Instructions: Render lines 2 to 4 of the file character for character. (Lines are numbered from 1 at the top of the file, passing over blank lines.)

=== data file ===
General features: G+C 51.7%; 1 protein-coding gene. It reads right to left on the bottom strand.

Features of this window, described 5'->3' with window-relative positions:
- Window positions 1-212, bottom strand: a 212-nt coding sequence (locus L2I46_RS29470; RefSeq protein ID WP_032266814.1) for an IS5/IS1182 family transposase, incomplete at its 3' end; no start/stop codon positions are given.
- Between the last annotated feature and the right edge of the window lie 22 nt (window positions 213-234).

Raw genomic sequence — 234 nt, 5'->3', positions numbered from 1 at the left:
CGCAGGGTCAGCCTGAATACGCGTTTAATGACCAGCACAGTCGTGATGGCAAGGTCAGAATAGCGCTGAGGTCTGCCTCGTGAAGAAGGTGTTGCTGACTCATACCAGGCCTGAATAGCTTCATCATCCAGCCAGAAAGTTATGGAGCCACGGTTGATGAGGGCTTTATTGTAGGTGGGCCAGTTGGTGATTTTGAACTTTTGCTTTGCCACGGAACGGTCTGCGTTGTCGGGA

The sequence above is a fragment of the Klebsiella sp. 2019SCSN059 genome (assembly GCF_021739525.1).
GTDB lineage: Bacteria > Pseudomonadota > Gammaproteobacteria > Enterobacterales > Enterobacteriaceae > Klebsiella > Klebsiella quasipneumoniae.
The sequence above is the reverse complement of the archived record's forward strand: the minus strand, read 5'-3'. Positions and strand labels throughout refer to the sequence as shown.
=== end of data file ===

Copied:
Features of this window, described 5'->3' with window-relative positions:
- Window positions 1-212, bottom strand: a 212-nt coding sequence (locus L2I46_RS29470; RefSeq protein ID WP_032266814.1) for an IS5/IS1182 family transposase, incomplete at its 3' end; no start/stop codon positions are given.
- Between the last annotated feature and the right edge of the window lie 22 nt (window positions 213-234).